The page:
Matthew 11:28-30 says, “Come to me, all who labor and are heavy laden, and I will give you rest. Take my yoke upon you, and learn from me, for I am gentle and lowly in heart, and you will find rest for your souls. For my yoke is easy, and my burden is light.”

2. Which of these passages helps you or what are some passages that you hold onto for comfort?


3. Is there someone in your life that you go to when you experience difficult or sorrowful times?


Several months ago, I had the privilege to do a funeral for a young man who tragically passed away. I can remember every day leading up to the service, that I was continually asking the Lord to bring comfort to this family, and ultimately just use me to share the love of His Son Jesus. While it was a very difficult service, the opportunity to simply love and comfort this family was truly a privilege. As I look at what Paul wrote in 2 Corinthians chapter 1, I am reminded of our call to comfort those in need. In 2 Corinthians 1:3-5, Paul writes, “Blessed be the God and Father of our Lord Jesus Christ, the Father of mercies and God of all comfort, who comforts us in all our affliction, so that we may be able to comfort those who are in any affliction, with the comfort with which we ourselves are comforted by God. For as we share abundantly in Christ’s sufferings, so through Christ we share abundantly in comfort too.”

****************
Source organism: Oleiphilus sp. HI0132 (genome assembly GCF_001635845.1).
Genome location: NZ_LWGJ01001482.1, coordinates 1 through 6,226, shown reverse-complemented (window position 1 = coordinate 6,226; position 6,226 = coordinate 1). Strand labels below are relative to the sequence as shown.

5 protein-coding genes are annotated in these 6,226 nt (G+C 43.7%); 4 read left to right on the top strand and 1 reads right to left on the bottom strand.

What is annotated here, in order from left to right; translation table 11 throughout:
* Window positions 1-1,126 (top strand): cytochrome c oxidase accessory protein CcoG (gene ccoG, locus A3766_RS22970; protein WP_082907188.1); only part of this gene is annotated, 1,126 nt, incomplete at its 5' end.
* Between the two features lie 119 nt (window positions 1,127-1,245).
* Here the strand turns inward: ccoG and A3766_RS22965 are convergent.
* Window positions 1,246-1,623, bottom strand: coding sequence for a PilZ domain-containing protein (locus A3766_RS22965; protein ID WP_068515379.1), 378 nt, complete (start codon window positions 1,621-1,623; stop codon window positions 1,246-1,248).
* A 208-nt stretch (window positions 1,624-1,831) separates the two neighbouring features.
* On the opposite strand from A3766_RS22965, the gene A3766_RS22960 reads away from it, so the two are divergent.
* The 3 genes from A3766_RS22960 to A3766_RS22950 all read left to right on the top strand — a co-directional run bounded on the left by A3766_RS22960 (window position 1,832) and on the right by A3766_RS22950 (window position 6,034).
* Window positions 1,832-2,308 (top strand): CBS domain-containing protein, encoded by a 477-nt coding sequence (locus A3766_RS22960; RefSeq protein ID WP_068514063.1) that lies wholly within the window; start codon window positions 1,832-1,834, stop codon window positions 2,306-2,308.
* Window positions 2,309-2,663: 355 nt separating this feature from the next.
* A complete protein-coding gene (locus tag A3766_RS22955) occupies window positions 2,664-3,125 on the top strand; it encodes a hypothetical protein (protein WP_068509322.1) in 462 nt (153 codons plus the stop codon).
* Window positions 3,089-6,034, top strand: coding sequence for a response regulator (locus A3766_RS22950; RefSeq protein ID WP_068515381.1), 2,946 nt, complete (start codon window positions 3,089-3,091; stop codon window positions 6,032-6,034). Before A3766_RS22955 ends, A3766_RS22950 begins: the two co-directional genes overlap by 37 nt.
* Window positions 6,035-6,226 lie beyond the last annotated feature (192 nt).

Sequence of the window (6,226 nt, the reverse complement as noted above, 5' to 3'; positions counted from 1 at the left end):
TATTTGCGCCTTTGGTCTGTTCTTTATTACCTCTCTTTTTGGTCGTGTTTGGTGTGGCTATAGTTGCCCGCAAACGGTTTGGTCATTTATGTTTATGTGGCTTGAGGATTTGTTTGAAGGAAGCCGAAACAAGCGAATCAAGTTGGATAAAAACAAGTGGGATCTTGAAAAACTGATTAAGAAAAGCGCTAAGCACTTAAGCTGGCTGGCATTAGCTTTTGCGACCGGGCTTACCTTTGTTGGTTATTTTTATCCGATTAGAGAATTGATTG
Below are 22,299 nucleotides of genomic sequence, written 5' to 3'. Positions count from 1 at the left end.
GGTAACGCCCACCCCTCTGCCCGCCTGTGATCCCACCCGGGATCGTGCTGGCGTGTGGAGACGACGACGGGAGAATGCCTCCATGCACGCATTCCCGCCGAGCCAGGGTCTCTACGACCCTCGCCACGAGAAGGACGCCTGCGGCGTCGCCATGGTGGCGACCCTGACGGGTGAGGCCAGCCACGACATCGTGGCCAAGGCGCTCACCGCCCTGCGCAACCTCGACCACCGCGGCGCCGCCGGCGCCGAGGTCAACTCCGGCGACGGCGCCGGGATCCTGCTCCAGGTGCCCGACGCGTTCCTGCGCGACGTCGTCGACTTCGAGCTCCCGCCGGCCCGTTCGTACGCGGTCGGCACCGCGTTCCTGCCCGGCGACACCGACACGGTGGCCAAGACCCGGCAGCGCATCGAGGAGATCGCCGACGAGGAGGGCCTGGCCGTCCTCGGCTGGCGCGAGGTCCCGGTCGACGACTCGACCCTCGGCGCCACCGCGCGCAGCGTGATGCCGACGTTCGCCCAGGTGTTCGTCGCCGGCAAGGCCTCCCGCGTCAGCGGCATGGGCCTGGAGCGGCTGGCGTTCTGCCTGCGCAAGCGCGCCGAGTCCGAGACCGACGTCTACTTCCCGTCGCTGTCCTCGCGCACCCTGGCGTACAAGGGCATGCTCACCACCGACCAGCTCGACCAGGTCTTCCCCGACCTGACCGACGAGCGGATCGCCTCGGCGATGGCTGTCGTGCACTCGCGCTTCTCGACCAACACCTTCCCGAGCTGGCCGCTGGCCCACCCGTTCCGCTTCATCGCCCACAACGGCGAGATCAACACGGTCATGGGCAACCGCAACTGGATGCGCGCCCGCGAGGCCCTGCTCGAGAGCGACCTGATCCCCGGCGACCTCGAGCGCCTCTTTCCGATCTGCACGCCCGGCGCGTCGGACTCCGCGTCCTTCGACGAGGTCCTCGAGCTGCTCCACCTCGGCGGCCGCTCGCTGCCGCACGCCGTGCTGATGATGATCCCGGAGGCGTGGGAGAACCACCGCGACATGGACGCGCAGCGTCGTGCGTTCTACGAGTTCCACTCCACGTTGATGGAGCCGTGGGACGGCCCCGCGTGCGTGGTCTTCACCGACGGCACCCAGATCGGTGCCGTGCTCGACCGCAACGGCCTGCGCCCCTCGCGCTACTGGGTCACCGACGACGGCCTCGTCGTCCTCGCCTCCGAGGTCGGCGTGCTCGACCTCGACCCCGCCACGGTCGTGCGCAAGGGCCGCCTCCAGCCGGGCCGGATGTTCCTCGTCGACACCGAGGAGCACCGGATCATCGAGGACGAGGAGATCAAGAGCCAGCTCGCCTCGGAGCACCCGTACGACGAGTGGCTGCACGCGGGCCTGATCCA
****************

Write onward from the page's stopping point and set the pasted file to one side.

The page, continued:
4. Where are some places you (or others) have searched to try and find comfort?


5. Who does Paul teach us is the ultimate source of comfort?


Paul continues on in 2 Corinthians 1:8-11, “For we do not want you to be unaware, brothers, of the affliction we experienced in Asia. For we were so utterly burdened beyond our strength that we despaired of life itself. Indeed, we felt that we had received the sentence of death. But that was to make us rely not on ourselves but on God who raises the dead. He delivered us from such a deadly peril, and he will deliver us. On him we have set our hope that he will deliver us again. You also must help us by prayer, so that many will give thanks on our behalf for the blessing granted us through the prayers of many.”